Villas and celebrities

A prosperous period

La Belle époque

Belle epoque

The first French and foreign aristocrats came to settle in Le Cannet around forty years after the discovery of Cannes, in 1834, by Lord Brouhgam. Drawn by the climate of the Midi, aristocrats from foreign lands moved into the town as from 1876, the English colony far outnumbering the others. The town then rapidly acquired a reputation as a winter resort. This foreign aristocratic mingled with the grande bourgeoisie come from large industrial towns, some of whom invested in building rental housing.

La Belle Epoque saw the peak of aristocratic tourism and vacations, and many architects set up in the town: Stoecklin, Warnery, Raisin... Families staying over for the winter bought large estates, often with a view of the sea and the Massif de Estérel, which they had converted into parkland. The most sought after sites were located in the Colle, Terrefial, Camp long neighbourhoods and in the Grande-Bretagne area. A few villas were built in the Prés neighbourhood, known today as Le Tivoli. It was once considered the most attractive part of Le Cannet, with the most beautiful orange trees of the region. Most façades were covered with coloured plasters and embellished with a decorative frieze.

Read more ...

Famous villas

Villa Printemps, Auguste Renoir (1841-1919)

villa celebre roc tavel

La villa Printemps is a large white house overlooking boulevard Gambetta. It was commissioned in 1980 by Frumence Dumoulin, an estate owner based in Lyon, certainly as a real estate investment since it was used as a furnished guest house. It was designed to be a high standing house, with master and servant bedrooms and all the equipment necessary to ensure proper comfort. In the 30s, it was rented out with laundry and silverware. In the beginning of the 20th century, it lodged prominent figures from the fields of arts and science.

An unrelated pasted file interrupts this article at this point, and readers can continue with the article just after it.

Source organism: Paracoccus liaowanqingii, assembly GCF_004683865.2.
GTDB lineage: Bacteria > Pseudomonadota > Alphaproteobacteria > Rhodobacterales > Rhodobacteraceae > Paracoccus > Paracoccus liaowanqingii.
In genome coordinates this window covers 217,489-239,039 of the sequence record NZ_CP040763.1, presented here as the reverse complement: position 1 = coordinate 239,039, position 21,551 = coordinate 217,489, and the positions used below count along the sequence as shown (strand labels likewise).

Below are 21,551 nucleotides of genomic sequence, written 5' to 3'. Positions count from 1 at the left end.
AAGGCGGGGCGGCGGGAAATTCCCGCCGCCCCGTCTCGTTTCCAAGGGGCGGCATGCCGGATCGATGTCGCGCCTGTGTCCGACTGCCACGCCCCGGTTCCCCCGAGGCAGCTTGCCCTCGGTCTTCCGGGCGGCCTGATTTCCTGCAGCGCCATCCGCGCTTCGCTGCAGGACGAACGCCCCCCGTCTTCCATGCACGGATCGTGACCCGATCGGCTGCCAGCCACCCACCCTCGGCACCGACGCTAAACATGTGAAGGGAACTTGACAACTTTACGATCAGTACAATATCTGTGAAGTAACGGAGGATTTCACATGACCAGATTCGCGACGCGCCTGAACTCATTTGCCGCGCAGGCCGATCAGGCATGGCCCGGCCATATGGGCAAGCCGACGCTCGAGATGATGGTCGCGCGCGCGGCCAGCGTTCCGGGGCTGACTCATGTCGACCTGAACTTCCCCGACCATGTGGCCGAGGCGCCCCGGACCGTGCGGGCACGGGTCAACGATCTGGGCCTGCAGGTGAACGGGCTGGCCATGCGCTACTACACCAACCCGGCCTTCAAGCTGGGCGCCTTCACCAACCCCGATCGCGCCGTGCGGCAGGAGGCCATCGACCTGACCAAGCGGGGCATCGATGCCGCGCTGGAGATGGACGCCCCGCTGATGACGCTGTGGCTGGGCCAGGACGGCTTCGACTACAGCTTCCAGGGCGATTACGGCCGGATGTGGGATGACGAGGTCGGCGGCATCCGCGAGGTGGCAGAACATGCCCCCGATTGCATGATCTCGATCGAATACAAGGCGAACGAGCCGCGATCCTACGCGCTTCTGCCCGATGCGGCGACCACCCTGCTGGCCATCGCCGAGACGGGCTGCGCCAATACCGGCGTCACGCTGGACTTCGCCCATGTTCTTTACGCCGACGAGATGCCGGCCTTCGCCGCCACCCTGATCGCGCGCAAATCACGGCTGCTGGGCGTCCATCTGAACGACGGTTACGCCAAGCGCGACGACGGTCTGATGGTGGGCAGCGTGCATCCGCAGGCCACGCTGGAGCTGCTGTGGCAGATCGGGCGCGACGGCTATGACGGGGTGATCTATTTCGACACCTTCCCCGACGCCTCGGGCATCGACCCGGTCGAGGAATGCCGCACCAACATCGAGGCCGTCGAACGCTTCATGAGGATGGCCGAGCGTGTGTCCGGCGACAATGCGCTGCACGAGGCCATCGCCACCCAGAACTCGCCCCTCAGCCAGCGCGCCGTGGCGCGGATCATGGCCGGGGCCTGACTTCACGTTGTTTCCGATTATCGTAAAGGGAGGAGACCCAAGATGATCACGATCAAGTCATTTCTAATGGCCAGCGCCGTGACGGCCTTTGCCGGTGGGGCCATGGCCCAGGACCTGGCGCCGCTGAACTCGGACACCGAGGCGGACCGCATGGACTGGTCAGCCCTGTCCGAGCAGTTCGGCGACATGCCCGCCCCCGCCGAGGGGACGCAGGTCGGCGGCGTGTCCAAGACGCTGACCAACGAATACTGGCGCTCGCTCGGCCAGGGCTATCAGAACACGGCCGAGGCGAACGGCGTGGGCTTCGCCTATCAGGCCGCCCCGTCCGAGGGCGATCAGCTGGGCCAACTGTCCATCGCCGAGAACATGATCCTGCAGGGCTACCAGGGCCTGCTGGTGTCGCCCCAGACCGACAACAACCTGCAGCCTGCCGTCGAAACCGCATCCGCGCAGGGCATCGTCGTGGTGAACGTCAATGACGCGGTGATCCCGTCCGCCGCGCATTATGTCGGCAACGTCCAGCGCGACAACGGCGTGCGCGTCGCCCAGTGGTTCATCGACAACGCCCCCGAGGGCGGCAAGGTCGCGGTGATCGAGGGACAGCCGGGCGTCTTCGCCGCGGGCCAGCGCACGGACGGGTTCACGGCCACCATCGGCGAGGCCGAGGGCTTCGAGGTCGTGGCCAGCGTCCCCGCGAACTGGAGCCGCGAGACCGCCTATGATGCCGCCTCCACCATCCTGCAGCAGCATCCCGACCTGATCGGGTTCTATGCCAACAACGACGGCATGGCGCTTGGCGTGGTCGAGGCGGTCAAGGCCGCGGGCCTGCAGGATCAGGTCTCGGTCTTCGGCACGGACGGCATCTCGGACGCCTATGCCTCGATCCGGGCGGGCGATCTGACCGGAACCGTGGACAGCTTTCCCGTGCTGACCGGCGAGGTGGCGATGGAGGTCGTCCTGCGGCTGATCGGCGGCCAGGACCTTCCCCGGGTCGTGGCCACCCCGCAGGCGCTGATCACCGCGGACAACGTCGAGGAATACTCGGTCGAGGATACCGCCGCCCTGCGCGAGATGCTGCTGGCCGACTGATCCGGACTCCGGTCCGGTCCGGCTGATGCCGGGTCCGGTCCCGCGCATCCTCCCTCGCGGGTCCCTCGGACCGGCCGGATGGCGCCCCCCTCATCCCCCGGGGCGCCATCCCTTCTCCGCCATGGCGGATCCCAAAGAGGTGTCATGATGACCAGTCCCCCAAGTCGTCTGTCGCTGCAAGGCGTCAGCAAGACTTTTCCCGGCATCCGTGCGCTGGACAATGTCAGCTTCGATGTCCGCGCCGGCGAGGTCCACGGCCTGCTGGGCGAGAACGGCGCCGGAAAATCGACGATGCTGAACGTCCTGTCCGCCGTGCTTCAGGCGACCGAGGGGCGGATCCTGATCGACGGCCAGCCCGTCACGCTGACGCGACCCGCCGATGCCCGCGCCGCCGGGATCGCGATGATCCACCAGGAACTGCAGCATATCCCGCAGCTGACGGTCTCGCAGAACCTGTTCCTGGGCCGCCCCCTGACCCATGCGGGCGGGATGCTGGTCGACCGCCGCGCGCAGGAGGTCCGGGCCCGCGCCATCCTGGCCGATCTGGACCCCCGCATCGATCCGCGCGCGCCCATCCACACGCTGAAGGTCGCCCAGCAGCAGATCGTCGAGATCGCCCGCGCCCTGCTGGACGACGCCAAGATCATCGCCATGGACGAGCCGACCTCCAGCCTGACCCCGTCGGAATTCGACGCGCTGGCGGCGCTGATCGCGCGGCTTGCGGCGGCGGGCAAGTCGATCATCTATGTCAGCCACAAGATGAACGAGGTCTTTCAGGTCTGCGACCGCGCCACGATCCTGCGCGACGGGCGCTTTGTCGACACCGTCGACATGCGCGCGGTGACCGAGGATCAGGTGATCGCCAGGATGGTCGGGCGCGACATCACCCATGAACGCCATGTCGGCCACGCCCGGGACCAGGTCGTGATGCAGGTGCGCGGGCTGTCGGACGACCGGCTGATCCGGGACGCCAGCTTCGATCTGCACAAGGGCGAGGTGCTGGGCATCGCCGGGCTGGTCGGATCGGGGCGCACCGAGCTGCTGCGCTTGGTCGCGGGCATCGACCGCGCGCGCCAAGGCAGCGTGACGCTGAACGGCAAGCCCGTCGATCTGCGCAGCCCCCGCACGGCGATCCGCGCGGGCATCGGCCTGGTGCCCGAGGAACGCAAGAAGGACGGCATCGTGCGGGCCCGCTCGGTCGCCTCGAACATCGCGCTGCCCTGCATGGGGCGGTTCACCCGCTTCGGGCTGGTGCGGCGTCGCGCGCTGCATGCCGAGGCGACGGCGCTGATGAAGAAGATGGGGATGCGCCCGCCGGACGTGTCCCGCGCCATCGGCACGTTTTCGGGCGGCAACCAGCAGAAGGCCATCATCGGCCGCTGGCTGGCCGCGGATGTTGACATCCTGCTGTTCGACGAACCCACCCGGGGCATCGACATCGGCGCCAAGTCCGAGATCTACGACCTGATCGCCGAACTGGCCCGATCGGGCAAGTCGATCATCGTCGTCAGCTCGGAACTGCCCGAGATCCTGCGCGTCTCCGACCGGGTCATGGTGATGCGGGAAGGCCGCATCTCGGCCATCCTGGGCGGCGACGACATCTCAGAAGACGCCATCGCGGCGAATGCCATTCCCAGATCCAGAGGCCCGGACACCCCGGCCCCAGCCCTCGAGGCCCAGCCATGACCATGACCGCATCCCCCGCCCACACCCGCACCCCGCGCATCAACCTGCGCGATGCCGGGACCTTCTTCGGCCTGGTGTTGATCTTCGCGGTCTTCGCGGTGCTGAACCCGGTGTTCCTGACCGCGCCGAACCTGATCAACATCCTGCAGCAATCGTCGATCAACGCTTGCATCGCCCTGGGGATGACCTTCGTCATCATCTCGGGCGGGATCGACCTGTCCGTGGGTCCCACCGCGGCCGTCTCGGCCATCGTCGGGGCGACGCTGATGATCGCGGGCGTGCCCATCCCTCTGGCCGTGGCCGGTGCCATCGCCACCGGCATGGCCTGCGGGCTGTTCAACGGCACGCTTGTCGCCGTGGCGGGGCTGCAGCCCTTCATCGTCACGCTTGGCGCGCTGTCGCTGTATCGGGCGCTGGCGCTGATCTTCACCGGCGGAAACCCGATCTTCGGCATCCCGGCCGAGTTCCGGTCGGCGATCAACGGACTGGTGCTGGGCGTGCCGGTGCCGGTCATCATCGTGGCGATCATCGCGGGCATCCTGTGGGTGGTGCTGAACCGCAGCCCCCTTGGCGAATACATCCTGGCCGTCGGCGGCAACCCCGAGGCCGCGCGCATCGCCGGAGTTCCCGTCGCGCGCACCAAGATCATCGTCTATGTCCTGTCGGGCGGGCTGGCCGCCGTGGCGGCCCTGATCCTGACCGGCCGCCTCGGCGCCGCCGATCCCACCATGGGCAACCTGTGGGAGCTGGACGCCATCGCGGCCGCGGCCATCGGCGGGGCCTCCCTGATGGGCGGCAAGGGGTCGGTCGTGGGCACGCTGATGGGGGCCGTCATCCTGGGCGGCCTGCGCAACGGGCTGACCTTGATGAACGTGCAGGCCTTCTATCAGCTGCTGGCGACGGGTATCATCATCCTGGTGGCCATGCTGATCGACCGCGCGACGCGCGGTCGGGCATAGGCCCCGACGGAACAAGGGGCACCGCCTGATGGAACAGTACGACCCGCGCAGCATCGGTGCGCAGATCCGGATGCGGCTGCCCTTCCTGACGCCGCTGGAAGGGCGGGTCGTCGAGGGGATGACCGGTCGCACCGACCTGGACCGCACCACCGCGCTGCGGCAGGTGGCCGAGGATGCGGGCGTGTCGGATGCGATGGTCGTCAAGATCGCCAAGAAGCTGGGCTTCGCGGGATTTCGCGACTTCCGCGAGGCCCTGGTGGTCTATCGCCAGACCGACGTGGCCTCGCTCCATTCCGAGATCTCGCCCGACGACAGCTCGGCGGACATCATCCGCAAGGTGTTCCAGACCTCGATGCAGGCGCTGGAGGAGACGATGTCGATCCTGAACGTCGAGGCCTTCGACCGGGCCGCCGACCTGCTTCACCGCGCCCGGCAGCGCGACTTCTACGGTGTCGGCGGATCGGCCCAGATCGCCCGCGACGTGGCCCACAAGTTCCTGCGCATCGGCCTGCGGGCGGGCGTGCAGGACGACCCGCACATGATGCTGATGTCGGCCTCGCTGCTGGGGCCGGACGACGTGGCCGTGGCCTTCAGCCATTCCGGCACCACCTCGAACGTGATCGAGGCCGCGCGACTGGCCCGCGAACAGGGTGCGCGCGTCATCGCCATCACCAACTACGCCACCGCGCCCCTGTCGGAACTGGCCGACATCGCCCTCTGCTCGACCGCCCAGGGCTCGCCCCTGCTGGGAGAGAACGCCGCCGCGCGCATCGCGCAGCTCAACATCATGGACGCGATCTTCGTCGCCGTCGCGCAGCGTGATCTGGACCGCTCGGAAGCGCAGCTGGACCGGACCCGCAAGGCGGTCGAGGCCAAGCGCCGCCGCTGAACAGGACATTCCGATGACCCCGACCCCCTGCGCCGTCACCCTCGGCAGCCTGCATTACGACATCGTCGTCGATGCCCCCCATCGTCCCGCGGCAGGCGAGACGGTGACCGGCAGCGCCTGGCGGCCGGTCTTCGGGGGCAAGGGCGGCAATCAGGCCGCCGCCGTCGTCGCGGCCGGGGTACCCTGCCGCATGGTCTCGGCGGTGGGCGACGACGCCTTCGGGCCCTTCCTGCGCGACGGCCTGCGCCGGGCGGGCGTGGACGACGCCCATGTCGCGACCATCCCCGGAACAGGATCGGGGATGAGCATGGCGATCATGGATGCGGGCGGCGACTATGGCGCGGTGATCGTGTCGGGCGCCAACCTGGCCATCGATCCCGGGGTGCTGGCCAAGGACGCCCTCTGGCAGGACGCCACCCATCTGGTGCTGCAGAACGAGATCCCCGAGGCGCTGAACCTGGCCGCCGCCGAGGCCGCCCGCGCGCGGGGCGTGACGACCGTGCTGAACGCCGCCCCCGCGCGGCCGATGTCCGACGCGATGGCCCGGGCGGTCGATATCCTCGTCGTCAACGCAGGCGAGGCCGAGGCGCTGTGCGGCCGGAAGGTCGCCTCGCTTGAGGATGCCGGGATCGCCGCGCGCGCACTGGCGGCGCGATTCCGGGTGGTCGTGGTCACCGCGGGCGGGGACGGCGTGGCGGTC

French painter August Renoir, who suffered from articular rheumatism, retired to the Midi towards the end of his life. He first moved to Grasse, before settling with his wife and children in Le Cannet's Villa Printemps in February 1902. He spent little time there, as he did not enjoy the worldly lifestyle of Cannes and Le Cannet. He preferred Cagnes sur Mer, and settled down there in his house "Les Collettes", in which he spent the rest of his life.

In 1905 Henri Beaunis became the new owner of Villa Printemps and moved in with his wife. The doctor was a leading expert in the field of psychology and created at the Sorbonne, in 1889, the first French laboratory of experimental psychology. Although not a native of Le Cannet, he took an active part in the village's social life and was considered a public figure. As such, his wife was much involved in the town's charity work. He died in his house in 1921.


Villa Roc Tavel, Auguste Tavel (1854-1930)

Painter Auguste Tavel decided to move to Le Cannet after visiting his brother, then the Director of the Cannes "Cie du Gaz" (Gas Company). He was immediately captivated by the brilliant light and the view from the Colle hills.

He commissioned the building of his villa, which he named Roc Tavel, in wooded parkland covering 4,000 m2. The house plans were drawn by Henri Stoecklin. The ground floor holds a large 54 m2 art studio, on the first floor are four master bedrooms. Louis Pastour painted the dining-room ceiling in simulated wood, while painter Baraize created decorative motifs on 3 sides of the room.

Read more ...

Other prominent figures

autre personnalite

Her Highness La Bégum Aga Khan III (1906 - 2000)

On the 1st of July 2000, the town of Le Cannet is in mourning. Her Highness La Bégum Aga Khan III has passed away at the age of 94 in her Villa Yakimour of avenue Victoria. She was born Yvette Blanche Labrousse in 1906, of a father who was a tramway driver and a town councillor for Le Cannet and a mother who was a seamstress. Nothing in her modest upbringing told anything of the glorious destiny that was to be hers. In 1930, she was elected Miss France. Eight years later, she met Sultan Mohammed Aga Khan, the spiritual leader of the Shia Ismaili Muslims, who was 29 years older than herself. She thus married, in 1944, the richest man in the world, converted to Islam and became Her Highness La Bégum, the Prince's fourth wife.

They settled in the avenue Victoria villa, for which planning permission applications had been submitted in 1937, and named it Yakimour: Y for Yvette, ak for Aga Khan, i for iman, mour for amour. Within this property surrounded by parkland, Her Higness La Bégum used to assemble the members of the Cannes film festival jury.

Read more ...